You can find more on Darling Shear at darlingshearblog.wordpress.com. All images courtesy of the artist.
Please feel free to send questions, comments or tips to Michael Workman at firstname.lastname@example.org. As part of the Movement Matters series, a monthly online conversation on subjects discussed in the column will take place starting with The Integral Necessity of Dance Criticism on Dec. 15, 6:30-9:30pm at High Concept Laboratories (2233 S. Throop St., Chicago). Please join the Movement Matters Facebook page for updates, and to join in on future online conversations.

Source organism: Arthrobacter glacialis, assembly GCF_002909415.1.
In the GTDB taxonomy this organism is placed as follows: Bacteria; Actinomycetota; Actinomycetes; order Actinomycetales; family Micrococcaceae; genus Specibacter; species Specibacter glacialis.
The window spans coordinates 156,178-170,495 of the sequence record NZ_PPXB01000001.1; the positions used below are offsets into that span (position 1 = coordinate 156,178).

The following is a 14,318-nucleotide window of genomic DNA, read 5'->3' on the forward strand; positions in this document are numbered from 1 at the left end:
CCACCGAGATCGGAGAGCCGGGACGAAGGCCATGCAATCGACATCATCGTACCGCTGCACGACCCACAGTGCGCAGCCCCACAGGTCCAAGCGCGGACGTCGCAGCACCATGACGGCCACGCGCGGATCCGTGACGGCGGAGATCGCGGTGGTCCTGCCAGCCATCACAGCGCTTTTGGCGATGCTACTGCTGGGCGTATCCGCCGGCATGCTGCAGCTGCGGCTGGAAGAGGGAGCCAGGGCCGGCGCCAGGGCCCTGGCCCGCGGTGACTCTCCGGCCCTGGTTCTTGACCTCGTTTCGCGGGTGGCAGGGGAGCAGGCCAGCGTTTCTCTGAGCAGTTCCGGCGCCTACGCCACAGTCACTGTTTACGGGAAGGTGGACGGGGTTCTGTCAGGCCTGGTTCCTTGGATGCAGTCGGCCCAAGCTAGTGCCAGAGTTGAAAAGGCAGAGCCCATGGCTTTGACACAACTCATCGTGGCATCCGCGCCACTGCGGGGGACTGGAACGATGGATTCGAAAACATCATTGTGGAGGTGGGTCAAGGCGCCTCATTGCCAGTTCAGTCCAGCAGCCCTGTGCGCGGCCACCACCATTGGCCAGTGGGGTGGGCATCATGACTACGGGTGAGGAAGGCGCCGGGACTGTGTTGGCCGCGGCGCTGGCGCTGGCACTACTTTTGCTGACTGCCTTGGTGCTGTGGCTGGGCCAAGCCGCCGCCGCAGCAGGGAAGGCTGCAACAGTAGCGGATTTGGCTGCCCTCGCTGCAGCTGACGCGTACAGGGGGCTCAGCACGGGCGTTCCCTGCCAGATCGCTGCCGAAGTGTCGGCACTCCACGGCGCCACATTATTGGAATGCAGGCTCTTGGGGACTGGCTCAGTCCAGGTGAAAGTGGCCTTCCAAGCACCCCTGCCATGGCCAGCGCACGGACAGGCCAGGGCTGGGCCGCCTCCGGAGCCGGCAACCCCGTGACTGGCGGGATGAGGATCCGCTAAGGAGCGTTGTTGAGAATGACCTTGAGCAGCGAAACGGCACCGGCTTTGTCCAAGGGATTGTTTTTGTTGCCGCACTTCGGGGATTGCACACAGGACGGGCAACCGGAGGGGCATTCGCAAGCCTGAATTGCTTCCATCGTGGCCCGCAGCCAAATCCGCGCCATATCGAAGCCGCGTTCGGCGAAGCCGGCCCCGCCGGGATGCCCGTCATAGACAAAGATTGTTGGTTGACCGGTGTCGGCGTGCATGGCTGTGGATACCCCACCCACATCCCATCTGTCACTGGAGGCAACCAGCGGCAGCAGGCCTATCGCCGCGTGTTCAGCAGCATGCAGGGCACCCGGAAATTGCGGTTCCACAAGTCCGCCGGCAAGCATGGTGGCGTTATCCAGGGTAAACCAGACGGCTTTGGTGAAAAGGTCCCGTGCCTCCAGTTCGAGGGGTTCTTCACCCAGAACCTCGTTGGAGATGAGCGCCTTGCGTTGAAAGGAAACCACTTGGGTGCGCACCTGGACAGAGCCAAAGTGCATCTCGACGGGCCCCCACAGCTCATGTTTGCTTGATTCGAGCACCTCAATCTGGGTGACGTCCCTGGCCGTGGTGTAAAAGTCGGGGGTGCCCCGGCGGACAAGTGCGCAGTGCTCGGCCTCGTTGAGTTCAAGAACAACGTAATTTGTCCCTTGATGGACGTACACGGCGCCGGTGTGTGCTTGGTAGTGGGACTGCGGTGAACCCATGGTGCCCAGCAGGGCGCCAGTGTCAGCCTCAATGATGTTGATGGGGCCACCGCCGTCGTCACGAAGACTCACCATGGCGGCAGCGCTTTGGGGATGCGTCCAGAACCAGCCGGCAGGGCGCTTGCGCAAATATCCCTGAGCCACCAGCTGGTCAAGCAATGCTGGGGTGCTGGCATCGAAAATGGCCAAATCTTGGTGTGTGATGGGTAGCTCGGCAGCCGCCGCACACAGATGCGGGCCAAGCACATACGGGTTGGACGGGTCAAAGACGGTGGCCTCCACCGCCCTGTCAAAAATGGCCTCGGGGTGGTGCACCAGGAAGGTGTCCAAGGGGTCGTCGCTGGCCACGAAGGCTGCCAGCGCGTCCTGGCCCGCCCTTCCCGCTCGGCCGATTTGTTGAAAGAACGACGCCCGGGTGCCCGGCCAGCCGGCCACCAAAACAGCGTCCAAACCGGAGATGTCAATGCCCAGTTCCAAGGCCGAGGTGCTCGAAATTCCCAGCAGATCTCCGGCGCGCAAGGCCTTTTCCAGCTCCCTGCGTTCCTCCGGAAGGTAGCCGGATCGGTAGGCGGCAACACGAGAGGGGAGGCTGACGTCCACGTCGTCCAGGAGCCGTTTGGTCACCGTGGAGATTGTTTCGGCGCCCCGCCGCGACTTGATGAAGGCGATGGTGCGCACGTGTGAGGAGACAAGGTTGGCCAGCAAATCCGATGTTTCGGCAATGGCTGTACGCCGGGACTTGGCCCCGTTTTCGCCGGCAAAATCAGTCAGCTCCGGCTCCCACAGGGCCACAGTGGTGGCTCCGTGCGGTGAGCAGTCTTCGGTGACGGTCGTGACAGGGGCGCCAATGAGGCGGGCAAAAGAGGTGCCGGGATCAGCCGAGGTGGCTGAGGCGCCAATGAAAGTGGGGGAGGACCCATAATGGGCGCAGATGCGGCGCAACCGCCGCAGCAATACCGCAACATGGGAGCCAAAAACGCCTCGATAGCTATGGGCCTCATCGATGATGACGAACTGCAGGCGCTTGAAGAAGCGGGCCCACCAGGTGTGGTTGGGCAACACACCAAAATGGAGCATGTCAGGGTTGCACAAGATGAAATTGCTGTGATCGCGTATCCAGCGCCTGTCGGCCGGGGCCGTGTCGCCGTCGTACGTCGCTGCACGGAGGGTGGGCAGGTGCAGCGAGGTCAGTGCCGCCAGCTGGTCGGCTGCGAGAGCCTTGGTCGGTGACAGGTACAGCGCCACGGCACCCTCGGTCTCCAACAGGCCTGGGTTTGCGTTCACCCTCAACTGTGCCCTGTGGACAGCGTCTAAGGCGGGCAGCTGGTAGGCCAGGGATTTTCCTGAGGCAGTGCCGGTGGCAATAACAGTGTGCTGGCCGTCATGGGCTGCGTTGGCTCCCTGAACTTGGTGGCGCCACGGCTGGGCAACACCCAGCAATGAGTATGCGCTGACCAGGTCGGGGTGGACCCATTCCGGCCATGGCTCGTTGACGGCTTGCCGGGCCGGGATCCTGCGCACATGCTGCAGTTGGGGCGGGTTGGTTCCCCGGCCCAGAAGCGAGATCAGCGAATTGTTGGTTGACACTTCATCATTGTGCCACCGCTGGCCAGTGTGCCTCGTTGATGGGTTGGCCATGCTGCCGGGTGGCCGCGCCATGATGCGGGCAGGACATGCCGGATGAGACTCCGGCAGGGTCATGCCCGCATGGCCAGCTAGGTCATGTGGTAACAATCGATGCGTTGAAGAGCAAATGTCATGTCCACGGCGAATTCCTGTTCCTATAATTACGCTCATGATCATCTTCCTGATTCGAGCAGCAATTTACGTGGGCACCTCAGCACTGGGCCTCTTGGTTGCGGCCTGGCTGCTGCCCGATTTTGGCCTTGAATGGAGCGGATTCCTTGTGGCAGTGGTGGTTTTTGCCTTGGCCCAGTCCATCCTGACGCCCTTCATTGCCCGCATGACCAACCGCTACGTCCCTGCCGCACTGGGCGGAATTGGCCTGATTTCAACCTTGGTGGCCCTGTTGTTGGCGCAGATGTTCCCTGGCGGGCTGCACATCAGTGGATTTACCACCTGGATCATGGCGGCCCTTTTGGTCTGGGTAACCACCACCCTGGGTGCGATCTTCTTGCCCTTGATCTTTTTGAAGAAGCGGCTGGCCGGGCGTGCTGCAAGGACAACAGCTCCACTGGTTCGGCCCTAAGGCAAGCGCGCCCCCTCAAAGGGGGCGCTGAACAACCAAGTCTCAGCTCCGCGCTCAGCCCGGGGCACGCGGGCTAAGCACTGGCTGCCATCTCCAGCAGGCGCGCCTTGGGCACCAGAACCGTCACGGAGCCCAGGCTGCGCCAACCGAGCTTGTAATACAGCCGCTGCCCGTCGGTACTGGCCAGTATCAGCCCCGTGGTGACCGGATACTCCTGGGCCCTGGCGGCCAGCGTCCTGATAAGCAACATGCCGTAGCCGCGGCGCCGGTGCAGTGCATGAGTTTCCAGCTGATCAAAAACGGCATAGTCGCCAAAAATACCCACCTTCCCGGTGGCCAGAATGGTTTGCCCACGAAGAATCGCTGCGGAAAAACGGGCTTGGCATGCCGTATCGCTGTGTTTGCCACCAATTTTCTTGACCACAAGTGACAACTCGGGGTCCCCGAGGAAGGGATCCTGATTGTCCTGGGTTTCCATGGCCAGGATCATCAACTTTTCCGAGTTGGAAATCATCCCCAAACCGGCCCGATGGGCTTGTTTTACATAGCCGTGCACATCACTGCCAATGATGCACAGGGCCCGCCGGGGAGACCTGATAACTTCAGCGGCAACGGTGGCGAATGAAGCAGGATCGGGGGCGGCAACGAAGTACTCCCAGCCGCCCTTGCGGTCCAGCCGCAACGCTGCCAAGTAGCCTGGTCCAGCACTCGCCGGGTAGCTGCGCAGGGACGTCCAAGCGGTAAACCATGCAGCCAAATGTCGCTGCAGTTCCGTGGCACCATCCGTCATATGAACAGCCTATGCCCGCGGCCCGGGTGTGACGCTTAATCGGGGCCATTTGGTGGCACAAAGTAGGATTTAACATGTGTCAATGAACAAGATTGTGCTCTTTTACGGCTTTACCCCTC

Michael Workman is an artist, writer, dance, performance art and sociocultural critic, theorist, dramaturge, choreographer, reporter, poet, novelist and curator of numerous art, literary and theatrical productions over the years. In addition to his work at The Guardian US, Newcity, Sixty and elsewhere, Workman has also served as a reporter for WBEZ Chicago Public Radio, and as Chicago correspondent for Italian art magazine Flash Art. He is also Director of Bridge, a Chicago-based 501 c (3) publishing and programming organization. You can follow his daily antics on Facebook.